During the current crisis many of us have been forced to work from home and if your day is anything like mine conference calls have become a big part of it. There are many resources online discussing how to secure your computer when taking part in conference calls and I wanted to share some additional tips to ensure your conference calls are a little more secure.
If you are the host of the meeting, require a password when scheduling new meetings including a password form participants joining by phone. Use the waiting room function, this lets you view participants before accepting or rejecting each one individually.
In the “Screen sharing” section, set “Who can share?” and “Who can start sharing when someone else is sharing?” to “Host Only” unless you have a specific need to let multiple people share the screen.
Set the password to be at least 8 digits, do not share the meeting details and password on social media or the public Internet. Send the meeting details to only the required participants.
Zoom meeting security has been in the news a lot recently and I would not recommend using Zoom for holding a meeting that contains confidential or sensitive information. Seek guidance from your company IT team and do not break the rules. If you are attending a Zoom meeting as a participant, use the web browser version which avoids having to install the Zoom software on your computer. Zoom wants you to install the client software on your computer and makes it difficult use the web browser meeting option. One way to force it to the give you the web browser option is to interrupt the Zoom client software download, it then will offer the web browser as an option to attend the meeting.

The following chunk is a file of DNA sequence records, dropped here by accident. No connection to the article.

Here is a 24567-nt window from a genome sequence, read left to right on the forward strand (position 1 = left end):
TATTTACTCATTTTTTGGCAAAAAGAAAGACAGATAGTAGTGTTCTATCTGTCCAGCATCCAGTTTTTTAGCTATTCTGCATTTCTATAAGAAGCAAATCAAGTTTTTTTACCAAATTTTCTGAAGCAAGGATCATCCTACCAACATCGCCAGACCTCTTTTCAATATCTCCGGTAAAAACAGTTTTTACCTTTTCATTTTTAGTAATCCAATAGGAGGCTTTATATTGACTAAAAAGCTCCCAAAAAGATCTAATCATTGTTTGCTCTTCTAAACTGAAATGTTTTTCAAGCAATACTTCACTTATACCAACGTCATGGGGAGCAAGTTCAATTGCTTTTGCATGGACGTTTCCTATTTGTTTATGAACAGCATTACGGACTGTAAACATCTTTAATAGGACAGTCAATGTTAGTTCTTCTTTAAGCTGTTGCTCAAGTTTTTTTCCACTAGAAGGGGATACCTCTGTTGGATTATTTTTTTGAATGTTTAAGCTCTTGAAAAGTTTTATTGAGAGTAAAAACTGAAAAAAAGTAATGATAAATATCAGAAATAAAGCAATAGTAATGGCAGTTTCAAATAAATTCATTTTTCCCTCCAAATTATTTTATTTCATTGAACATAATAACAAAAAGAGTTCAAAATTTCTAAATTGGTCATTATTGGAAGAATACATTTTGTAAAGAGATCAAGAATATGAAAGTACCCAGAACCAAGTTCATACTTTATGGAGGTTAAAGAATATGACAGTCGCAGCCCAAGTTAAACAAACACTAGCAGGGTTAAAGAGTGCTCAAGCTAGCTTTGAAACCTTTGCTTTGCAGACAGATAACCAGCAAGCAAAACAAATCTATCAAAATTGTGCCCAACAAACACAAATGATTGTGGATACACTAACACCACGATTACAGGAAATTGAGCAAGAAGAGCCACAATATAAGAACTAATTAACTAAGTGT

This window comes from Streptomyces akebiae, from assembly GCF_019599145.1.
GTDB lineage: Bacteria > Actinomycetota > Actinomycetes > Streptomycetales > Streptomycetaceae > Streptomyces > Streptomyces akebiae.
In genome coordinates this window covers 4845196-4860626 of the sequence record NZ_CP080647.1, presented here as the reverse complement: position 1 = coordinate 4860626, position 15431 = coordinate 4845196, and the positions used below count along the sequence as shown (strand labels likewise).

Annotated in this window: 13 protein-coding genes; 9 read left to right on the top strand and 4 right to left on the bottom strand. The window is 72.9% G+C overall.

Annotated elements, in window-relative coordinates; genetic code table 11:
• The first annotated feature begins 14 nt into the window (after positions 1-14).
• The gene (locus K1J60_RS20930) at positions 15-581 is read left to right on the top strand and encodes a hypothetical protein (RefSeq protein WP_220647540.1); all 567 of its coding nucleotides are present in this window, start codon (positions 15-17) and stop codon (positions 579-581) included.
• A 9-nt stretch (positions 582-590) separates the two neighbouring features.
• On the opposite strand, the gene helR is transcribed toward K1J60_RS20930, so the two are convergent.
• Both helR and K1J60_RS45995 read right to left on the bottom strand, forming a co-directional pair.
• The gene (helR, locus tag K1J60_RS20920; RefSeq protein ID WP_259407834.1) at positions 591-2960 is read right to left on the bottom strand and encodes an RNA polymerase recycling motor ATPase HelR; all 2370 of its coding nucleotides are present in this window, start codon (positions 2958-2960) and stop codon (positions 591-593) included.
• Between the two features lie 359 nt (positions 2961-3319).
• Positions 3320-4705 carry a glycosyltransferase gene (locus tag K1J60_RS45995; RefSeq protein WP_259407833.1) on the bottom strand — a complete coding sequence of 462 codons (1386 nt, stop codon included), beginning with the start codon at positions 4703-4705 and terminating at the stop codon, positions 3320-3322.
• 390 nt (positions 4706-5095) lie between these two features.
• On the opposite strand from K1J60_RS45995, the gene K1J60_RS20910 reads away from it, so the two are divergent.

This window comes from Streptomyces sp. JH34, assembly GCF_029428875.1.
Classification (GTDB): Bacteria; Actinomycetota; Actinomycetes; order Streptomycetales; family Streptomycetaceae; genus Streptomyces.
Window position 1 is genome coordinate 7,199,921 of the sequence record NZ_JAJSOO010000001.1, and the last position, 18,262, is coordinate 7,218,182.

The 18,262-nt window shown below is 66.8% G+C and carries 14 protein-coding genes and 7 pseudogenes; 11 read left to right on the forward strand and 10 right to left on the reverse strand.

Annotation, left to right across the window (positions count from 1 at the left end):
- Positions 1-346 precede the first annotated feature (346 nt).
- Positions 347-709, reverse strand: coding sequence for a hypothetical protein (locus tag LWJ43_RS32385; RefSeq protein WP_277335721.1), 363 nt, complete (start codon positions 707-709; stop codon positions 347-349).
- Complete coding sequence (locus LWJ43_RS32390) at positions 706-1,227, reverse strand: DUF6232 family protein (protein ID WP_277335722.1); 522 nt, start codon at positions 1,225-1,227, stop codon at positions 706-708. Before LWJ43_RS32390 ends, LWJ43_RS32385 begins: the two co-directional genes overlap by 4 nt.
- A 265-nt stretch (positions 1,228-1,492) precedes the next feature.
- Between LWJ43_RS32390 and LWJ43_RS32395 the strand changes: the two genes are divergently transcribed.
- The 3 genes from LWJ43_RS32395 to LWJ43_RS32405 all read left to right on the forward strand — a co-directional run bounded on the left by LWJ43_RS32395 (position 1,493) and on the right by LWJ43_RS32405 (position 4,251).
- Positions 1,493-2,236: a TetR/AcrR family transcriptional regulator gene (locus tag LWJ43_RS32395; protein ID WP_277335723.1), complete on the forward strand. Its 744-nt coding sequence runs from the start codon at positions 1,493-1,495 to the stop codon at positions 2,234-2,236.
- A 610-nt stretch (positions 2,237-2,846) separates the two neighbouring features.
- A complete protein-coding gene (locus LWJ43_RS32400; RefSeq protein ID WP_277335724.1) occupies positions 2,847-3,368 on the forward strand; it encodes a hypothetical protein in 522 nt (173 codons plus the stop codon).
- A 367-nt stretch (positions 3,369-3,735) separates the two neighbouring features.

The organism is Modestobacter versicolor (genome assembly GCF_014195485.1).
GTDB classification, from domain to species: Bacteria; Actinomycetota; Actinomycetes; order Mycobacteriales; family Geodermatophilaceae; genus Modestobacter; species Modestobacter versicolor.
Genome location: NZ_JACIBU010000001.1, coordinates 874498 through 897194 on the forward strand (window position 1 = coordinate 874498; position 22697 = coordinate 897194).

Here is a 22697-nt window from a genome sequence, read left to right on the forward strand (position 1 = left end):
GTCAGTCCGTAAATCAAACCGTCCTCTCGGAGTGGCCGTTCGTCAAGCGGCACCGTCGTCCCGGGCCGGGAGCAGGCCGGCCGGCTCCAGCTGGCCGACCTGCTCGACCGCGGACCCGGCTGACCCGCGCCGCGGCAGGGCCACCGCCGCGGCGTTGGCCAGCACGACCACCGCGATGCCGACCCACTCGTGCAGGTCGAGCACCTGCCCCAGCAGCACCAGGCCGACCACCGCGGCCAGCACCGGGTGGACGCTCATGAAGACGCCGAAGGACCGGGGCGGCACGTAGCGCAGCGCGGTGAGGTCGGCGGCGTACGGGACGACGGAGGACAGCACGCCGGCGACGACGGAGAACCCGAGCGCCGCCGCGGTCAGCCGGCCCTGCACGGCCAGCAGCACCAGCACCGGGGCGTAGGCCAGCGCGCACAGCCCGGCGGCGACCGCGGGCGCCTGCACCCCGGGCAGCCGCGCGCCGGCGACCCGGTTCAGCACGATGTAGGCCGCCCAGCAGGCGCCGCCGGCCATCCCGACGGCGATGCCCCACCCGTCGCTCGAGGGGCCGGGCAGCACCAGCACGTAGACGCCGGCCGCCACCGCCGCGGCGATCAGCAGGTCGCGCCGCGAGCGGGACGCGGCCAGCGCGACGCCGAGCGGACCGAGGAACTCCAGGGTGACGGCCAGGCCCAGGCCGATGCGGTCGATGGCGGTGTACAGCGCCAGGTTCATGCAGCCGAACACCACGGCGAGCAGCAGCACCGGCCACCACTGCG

Remember your web cam, audio feed, and any screen sharing that you do is viewable by anyone on the call. Meeting attendees can record video, audio, your screen, and any documents that are shared during the call. You may trust the host, but do you trust all participants on the call?
Do not use your family or home computer, if your company have not provided a computer for you to use then just connect to the audio call using a phone. However tempting and convenient it is to use you own computer it is too much of a security risk to use it.
If you have the option turn off your web cam during the call. If not make an excuse; say you camera is not working, tell the host you do not have a web cam? If cameras are mandatory during your conference call then consider:
- Any family photos on the wall of your home office could be visible on the call if the camera picks them up, make sure your camera is not showing the photos to everyone on the call.
- Pointing the camera at an angle so that your face is not directly shown in profile to the camera.
- Mask the camera with some clear tape to make the camera appear out of focus. If people complain about the quality, play dumb, say you don’t know why it’s not working, hosts are unlikely to delay a call because your camera is out of focus.
When using screen sharing remember everything on your desktop is visible to all participants, this includes any open documents, open email programs, notifications, and instant messaging chat windows. All of which can reveal sensitive or confidential information about you or your company. Consider:
- For confidential or sensitive material use a dedicated computer containing only the material you need to share for the meeting.
- Close all programs and documents not needed for the meeting
- Turn on ‘do not disturb” for notifications